1887
Volume 1, Issue 3
  • ISSN 2214-9953
  • E-ISSN: 2214-9961
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Abstract

This article presents the results of a piece of research on the languages used in places of worship carried out in the Kuala Lumpur area (Malaysia). Seven different places of worship were selected (a mosque, a Sikh gurdwara, two churches, a Chinese temple, a Hindu temple and a Theravada Buddhist temple) and brief interviews were carried out involving people with an official position within those institutions, while at the same time digital pictures were taken of all the signs present within the compounds where the places of worship were located. A brief survey was also carried out to gauge the believers’ attitudes towards the languages used in the signs photographed. After a general introduction on Malaysia and its linguistic repertoire and on the religions found in the country, the methodology employed is described in detail and the results are presented. There follows an in-depth discussion of the results and some general remarks on official language policies and the position of English.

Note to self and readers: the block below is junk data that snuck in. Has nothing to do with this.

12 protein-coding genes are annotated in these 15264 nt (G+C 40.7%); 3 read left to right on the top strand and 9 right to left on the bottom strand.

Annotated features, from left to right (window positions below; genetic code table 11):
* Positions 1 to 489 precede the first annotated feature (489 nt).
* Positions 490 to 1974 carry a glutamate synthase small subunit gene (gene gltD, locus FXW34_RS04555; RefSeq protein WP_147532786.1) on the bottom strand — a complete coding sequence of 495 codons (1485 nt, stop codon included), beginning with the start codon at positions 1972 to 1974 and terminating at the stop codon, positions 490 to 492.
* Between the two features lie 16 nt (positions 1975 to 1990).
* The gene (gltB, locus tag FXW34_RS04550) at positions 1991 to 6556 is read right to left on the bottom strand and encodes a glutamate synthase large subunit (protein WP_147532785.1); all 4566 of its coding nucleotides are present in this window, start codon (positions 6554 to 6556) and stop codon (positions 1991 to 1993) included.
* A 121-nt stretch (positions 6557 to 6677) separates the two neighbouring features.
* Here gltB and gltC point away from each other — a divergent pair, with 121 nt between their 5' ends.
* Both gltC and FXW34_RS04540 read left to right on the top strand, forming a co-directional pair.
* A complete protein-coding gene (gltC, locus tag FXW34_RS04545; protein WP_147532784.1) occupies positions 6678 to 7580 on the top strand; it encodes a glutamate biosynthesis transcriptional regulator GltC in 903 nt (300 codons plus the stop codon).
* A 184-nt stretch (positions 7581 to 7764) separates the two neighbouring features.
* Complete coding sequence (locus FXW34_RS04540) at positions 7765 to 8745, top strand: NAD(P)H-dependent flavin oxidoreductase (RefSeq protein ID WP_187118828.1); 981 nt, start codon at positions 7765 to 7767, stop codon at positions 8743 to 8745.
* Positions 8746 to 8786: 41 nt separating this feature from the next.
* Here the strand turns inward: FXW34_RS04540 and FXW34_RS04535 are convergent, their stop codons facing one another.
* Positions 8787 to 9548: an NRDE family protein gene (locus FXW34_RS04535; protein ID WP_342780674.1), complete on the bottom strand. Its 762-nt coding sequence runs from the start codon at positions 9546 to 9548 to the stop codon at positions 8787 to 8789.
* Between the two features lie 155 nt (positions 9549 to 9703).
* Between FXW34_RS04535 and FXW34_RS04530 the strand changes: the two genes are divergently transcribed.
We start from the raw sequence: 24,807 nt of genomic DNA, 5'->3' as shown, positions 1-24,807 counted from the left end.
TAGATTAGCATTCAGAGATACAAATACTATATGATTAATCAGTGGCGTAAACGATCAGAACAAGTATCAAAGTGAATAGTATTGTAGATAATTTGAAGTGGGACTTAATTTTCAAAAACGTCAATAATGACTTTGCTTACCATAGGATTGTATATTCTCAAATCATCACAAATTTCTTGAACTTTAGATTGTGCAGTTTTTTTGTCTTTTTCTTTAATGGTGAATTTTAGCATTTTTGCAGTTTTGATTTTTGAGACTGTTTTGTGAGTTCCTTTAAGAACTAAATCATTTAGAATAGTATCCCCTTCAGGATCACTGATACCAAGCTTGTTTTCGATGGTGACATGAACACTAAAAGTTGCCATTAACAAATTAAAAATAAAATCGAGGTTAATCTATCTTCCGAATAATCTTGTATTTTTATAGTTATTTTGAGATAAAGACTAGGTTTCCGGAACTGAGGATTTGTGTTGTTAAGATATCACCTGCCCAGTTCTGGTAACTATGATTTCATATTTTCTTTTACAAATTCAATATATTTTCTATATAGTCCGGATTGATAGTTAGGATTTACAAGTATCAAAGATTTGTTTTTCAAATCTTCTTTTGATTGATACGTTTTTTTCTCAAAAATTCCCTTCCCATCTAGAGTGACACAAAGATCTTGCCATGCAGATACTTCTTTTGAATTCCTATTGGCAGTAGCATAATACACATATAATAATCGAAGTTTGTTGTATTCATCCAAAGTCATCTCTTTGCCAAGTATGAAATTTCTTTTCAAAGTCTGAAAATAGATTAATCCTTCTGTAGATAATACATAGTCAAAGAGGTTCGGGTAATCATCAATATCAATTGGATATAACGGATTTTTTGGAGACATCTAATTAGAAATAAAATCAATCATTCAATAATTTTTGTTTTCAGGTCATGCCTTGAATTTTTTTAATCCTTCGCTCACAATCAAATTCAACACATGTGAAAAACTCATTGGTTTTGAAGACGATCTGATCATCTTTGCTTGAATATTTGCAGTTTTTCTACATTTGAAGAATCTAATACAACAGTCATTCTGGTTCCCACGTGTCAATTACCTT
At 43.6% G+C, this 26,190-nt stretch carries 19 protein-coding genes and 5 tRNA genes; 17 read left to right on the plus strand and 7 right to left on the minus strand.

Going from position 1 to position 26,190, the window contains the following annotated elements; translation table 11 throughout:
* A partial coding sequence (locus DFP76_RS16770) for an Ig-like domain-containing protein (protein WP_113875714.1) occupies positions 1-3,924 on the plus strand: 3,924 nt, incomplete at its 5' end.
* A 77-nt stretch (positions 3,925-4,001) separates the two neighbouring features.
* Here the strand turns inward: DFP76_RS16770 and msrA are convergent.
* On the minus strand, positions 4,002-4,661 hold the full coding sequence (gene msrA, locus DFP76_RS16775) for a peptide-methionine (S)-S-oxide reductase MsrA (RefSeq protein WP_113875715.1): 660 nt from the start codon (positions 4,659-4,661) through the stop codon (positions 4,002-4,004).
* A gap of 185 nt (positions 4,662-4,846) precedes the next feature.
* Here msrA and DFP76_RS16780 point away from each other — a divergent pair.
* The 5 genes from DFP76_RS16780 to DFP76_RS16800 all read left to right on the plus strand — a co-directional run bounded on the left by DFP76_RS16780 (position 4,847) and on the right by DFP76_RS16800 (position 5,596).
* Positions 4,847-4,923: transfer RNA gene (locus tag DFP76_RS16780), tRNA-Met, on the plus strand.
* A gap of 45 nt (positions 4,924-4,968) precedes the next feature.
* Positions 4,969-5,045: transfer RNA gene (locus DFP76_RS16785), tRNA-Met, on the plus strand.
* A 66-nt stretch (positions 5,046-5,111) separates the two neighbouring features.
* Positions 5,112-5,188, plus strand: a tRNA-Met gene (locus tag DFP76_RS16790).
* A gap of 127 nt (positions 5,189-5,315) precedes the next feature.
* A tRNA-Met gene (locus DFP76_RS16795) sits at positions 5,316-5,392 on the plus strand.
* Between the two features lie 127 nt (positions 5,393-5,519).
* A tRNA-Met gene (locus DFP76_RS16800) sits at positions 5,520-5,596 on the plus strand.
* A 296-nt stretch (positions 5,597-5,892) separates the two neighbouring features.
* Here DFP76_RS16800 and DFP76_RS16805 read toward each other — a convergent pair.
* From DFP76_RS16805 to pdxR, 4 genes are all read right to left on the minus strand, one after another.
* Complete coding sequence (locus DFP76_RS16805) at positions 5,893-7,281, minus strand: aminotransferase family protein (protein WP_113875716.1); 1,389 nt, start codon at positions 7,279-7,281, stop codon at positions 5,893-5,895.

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/content/journals/10.1075/ll.1.3.03col
2015-01-01
2019-10-21
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References

http://instance.metastore.ingenta.com/content/journals/10.1075/ll.1.3.03col
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  • Article Type: Research Article
Keyword(s): Chinese , English , linguistic landscape , Malay , Malaysia and Tamil
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